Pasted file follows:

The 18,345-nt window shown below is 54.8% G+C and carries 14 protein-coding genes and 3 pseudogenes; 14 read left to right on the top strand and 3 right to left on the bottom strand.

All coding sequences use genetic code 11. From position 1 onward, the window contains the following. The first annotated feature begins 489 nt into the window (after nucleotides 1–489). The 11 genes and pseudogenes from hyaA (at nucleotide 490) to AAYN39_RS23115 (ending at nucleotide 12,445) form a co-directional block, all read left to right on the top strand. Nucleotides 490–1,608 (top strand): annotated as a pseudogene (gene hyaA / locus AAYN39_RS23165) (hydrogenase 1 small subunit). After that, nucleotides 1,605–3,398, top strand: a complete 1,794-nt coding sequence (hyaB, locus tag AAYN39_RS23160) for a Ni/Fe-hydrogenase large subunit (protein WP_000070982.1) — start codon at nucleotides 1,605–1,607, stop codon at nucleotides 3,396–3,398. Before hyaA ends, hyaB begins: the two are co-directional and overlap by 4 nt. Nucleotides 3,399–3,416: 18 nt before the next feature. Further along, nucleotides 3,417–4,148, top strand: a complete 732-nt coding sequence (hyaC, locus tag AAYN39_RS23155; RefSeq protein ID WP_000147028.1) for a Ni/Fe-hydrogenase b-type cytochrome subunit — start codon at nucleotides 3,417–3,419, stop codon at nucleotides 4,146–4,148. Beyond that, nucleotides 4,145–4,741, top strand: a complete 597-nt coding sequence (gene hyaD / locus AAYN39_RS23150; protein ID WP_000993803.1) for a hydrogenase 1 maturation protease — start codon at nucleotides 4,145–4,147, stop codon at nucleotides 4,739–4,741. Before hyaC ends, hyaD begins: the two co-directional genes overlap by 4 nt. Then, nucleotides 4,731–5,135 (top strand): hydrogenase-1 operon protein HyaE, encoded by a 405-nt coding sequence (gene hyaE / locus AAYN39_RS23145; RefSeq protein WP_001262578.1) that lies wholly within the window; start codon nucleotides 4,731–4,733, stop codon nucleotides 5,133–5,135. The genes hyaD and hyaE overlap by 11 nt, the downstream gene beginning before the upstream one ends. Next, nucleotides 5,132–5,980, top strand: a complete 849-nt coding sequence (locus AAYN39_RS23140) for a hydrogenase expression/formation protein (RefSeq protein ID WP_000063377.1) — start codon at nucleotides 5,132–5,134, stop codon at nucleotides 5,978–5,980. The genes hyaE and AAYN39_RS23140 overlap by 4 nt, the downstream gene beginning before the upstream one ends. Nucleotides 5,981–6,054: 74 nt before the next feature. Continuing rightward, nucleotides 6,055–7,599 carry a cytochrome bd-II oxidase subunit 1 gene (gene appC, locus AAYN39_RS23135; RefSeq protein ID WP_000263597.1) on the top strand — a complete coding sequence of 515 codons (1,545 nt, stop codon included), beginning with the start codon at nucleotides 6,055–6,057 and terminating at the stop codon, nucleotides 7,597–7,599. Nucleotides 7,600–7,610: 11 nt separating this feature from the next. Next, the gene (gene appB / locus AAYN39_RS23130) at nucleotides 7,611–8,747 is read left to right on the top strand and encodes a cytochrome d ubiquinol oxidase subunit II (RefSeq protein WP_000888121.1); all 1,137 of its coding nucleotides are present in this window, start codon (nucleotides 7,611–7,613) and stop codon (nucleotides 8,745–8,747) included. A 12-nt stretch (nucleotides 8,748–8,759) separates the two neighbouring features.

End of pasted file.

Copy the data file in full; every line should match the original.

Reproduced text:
The 18,345-nt window shown below is 54.8% G+C and carries 14 protein-coding genes and 3 pseudogenes; 14 read left to right on the top strand and 3 right to left on the bottom strand.

All coding sequences use genetic code 11. From position 1 onward, the window contains the following. The first annotated feature begins 489 nt into the window (after nucleotides 1–489). The 11 genes and pseudogenes from hyaA (at nucleotide 490) to AAYN39_RS23115 (ending at nucleotide 12,445) form a co-directional block, all read left to right on the top strand. Nucleotides 490–1,608 (top strand): annotated as a pseudogene (gene hyaA / locus AAYN39_RS23165) (hydrogenase 1 small subunit). After that, nucleotides 1,605–3,398, top strand: a complete 1,794-nt coding sequence (hyaB, locus tag AAYN39_RS23160) for a Ni/Fe-hydrogenase large subunit (protein WP_000070982.1) — start codon at nucleotides 1,605–1,607, stop codon at nucleotides 3,396–3,398. Before hyaA ends, hyaB begins: the two are co-directional and overlap by 4 nt. Nucleotides 3,399–3,416: 18 nt before the next feature. Further along, nucleotides 3,417–4,148, top strand: a complete 732-nt coding sequence (hyaC, locus tag AAYN39_RS23155; RefSeq protein ID WP_000147028.1) for a Ni/Fe-hydrogenase b-type cytochrome subunit — start codon at nucleotides 3,417–3,419, stop codon at nucleotides 4,146–4,148. Beyond that, nucleotides 4,145–4,741, top strand: a complete 597-nt coding sequence (gene hyaD / locus AAYN39_RS23150; protein ID WP_000993803.1) for a hydrogenase 1 maturation protease — start codon at nucleotides 4,145–4,147, stop codon at nucleotides 4,739–4,741. Before hyaC ends, hyaD begins: the two co-directional genes overlap by 4 nt. Then, nucleotides 4,731–5,135 (top strand): hydrogenase-1 operon protein HyaE, encoded by a 405-nt coding sequence (gene hyaE / locus AAYN39_RS23145; RefSeq protein WP_001262578.1) that lies wholly within the window; start codon nucleotides 4,731–4,733, stop codon nucleotides 5,133–5,135. The genes hyaD and hyaE overlap by 11 nt, the downstream gene beginning before the upstream one ends. Next, nucleotides 5,132–5,980, top strand: a complete 849-nt coding sequence (locus AAYN39_RS23140) for a hydrogenase expression/formation protein (RefSeq protein ID WP_000063377.1) — start codon at nucleotides 5,132–5,134, stop codon at nucleotides 5,978–5,980. The genes hyaE and AAYN39_RS23140 overlap by 4 nt, the downstream gene beginning before the upstream one ends. Nucleotides 5,981–6,054: 74 nt before the next feature. Continuing rightward, nucleotides 6,055–7,599 carry a cytochrome bd-II oxidase subunit 1 gene (gene appC, locus AAYN39_RS23135; RefSeq protein ID WP_000263597.1) on the top strand — a complete coding sequence of 515 codons (1,545 nt, stop codon included), beginning with the start codon at nucleotides 6,055–6,057 and terminating at the stop codon, nucleotides 7,597–7,599. Nucleotides 7,600–7,610: 11 nt separating this feature from the next. Next, the gene (gene appB / locus AAYN39_RS23130) at nucleotides 7,611–8,747 is read left to right on the top strand and encodes a cytochrome d ubiquinol oxidase subunit II (RefSeq protein WP_000888121.1); all 1,137 of its coding nucleotides are present in this window, start codon (nucleotides 7,611–7,613) and stop codon (nucleotides 8,745–8,747) included. A 12-nt stretch (nucleotides 8,748–8,759) separates the two neighbouring features.